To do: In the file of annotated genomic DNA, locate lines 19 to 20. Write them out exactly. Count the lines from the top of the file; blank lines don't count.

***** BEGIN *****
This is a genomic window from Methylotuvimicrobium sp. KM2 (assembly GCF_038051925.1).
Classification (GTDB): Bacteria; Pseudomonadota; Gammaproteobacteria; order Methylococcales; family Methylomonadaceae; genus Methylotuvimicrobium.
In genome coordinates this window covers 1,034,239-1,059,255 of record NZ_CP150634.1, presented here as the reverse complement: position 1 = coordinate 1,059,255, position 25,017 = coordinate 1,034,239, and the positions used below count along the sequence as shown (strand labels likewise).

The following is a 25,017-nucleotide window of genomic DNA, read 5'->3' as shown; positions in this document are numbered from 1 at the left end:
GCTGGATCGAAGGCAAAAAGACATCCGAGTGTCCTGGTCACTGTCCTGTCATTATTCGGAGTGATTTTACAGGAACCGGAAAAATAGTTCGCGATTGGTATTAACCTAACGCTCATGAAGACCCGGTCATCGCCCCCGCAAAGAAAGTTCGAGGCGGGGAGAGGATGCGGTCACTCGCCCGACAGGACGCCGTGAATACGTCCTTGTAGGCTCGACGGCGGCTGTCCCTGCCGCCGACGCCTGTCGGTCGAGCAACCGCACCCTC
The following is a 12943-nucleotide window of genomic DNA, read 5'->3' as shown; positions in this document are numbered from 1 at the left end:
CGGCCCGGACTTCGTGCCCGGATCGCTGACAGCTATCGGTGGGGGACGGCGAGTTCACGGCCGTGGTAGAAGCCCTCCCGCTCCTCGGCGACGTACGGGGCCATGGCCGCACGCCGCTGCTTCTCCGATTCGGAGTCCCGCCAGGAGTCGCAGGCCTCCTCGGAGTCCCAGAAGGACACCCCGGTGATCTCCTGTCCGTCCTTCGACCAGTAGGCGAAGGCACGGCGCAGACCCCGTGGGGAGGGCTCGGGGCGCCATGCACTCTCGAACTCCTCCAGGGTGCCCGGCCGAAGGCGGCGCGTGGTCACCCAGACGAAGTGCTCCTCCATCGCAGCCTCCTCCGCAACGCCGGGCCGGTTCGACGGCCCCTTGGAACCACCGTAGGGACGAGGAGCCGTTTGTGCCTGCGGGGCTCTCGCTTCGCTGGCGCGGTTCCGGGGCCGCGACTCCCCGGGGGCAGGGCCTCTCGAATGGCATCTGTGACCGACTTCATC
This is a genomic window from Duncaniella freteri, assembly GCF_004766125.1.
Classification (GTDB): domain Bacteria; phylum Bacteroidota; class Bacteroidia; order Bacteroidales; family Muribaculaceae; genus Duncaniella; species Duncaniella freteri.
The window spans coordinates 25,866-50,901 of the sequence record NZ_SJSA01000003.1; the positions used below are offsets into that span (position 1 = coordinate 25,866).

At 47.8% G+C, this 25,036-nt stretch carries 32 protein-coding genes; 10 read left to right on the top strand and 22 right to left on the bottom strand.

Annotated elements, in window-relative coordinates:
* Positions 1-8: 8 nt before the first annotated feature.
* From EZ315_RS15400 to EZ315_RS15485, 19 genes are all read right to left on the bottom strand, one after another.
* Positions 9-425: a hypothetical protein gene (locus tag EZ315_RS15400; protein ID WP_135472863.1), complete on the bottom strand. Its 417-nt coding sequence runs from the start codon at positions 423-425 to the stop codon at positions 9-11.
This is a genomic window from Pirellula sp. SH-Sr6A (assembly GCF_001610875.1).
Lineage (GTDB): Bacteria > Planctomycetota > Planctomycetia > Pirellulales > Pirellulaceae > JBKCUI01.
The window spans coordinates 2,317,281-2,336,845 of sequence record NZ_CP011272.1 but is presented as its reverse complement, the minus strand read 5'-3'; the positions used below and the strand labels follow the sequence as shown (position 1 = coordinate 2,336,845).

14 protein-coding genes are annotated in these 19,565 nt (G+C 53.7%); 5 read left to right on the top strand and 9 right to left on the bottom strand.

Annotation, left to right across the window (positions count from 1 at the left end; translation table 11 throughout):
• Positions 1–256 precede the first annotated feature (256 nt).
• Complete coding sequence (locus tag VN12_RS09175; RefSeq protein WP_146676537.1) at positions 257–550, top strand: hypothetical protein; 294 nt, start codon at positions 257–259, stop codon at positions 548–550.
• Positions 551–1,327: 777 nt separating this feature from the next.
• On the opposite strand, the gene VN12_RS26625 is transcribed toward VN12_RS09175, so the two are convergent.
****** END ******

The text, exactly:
14 protein-coding genes are annotated in these 19,565 nt (G+C 53.7%); 5 read left to right on the top strand and 9 right to left on the bottom strand.

Annotation, left to right across the window (positions count from 1 at the left end; translation table 11 throughout):